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April 9, 2014

Jonathan Tobin: Why Did Kerry Lie About Israeli Blame?

Samuel G. Freedman: A resolution 70 years later for a father's unsettling legacy of ashes from Dachau

Jessica Ivins: A resolution 70 years later for a father's unsettling legacy of ashes from Dachau

Kim Giles: Asking for help is not weakness

Kathy Kristof and Barbara Hoch Marcus: 7 Great Growth Israeli Stocks

Matthew Mientka: How Beans, Peas, And Chickpeas Cleanse Bad Cholesterol and Lowers Risk of Heart Disease

Sabrina Bachai: 5 At-Home Treatments For Headaches

The Kosher Gourmet by Daniel Neman Have yourself a matzo ball: The secrets bubby never told you and recipes she could have never imagined

April 8, 2014

Lori Nawyn: At Your Wit's End and Back: Finding Peace

Susan B. Garland and Rachel L. Sheedy: Strategies Married Couples Can Use to Boost Benefits

David Muhlbaum: Smart Tax Deductions Non-Itemizers Can Claim

Jill Weisenberger, M.S., R.D.N., C.D.E : Before You Lose Your Mental Edge

Dana Dovey: Coffee Drinkers Rejoice! Your Cup Of Joe Can Prevent Death From Liver Disease

Chris Weller: Electric 'Thinking Cap' Puts Your Brain Power Into High Gear

The Kosher Gourmet by Marlene Parrish A gift of hazelnuts keeps giving --- for a variety of nutty recipes: Entree, side, soup, dessert

April 4, 2014

Rabbi David Gutterman: The Word for Nothing Means Everything

Charles Krauthammer: Kerry's folly, Chapter 3

Amy Peterson: A life of love: How to build lasting relationships with your children

John Ericson: Older Women: Save Your Heart, Prevent Stroke Don't Drink Diet

John Ericson: Why 50 million Americans will still have spring allergies after taking meds

Cameron Huddleston: Best and Worst Buys of April 2014

Stacy Rapacon: Great Mutual Funds for Young Investors

Sarah Boesveld: Teacher keeps promise to mail thousands of former students letters written by their past selves

The Kosher Gourmet by Sharon Thompson Anyone can make a salad, you say. But can they make a great salad? (SECRETS, TESTED TECHNIQUES + 4 RECIPES, INCLUDING DRESSINGS)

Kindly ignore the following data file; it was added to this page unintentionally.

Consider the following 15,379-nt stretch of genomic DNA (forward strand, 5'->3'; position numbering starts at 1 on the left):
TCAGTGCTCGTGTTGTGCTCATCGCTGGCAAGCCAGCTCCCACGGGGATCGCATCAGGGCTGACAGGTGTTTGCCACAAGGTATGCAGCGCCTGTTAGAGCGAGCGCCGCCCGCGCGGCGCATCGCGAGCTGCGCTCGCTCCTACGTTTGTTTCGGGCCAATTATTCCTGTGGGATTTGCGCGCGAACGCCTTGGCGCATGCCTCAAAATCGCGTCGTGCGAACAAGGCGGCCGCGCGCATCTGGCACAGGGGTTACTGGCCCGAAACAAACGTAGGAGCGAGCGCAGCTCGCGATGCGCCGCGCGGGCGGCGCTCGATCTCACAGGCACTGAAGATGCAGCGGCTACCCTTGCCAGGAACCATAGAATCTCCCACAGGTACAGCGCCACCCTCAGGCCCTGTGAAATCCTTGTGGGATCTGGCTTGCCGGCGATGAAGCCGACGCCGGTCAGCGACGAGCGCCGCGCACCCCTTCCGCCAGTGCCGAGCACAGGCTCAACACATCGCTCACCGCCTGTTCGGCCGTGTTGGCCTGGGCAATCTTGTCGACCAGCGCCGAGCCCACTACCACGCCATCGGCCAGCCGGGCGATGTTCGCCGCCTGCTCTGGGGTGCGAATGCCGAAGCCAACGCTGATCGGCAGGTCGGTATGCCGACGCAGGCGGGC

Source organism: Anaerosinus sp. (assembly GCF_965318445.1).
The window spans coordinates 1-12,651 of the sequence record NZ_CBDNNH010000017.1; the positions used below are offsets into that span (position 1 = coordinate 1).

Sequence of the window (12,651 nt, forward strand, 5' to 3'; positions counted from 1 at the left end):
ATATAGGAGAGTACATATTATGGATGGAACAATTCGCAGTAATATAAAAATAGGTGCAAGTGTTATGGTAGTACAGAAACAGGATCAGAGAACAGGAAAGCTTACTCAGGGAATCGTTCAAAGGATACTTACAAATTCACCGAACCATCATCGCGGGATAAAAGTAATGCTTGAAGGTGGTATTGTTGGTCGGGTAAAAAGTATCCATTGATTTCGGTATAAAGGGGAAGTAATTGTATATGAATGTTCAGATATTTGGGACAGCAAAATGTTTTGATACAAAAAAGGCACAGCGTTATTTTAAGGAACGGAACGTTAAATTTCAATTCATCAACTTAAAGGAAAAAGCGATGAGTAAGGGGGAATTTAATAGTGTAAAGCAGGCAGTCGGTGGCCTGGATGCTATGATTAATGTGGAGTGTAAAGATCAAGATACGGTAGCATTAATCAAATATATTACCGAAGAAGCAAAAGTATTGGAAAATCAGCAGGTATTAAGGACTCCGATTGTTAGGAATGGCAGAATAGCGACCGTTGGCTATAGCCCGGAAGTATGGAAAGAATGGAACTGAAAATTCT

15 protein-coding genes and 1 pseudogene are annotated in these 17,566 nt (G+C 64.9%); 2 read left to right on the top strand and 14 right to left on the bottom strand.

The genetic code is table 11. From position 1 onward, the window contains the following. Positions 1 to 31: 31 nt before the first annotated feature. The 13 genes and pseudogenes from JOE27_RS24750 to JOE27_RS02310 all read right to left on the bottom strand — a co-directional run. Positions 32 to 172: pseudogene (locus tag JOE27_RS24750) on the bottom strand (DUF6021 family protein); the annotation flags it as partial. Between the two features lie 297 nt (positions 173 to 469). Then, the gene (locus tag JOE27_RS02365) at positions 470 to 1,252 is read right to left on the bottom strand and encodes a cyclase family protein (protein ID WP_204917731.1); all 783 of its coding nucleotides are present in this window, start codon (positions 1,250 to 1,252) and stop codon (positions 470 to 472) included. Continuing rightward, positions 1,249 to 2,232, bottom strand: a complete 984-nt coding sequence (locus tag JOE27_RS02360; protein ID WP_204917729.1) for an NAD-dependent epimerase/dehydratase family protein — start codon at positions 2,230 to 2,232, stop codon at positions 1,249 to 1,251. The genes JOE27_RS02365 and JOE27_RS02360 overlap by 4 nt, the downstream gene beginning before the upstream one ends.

April 2, 2014

Paul Greenberg: Death and joy in the spring

Dan Barry: Should South Carolina Jews be forced to maintain this chimney built by Germans serving the Nazis?

Mayra Bitsko: Save me! An alien took over my child's personality

Frank Clayton: Get happy: 20 scientifically proven happiness activities

Susan Scutti: It's Genetic! Obesity and the 'Carb Breakdown' Gene

Lecia Bushak: Why Hand Sanitizer May Actually Harm Your Health

Stacy Rapacon: Great Funds You Can Own for $500 or Less

Cameron Huddleston: 7 Ways to Save on Home Decor

The Kosher Gourmet by Steve Petusevsky Exploring ingredients as edible-stuffed containers (TWO RECIPES + TIPS & TECHINQUES)

Jewish World Review Dec. 14, 2006 / 23 Kislev 5767

The atheists' bleak alternative

By Jeff Jacoby

Jeff Jacoby
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http://www.JewishWorldReview.com | From the land that produced "A Christmas Carol" and Handel's "Messiah," more evidence that Christianity is fading in Western Europe: Nearly 99 percent of Christmas cards sold in Great Britain contain no religious message or imagery.


"Traditional pictures such as angels blowing trumpets over a stable, Jesus in his manger, the shepherds and three wise men following the star to Bethlehem are dying out," the Daily Mail reports. A review of some 5,500 Christmas cards turns up fewer than 70 that make any reference to the birth of Jesus. "Hundreds . . . avoided any image linked to Christmas at all" — even those with no spiritual significance, such as Christmas trees or Santa Claus.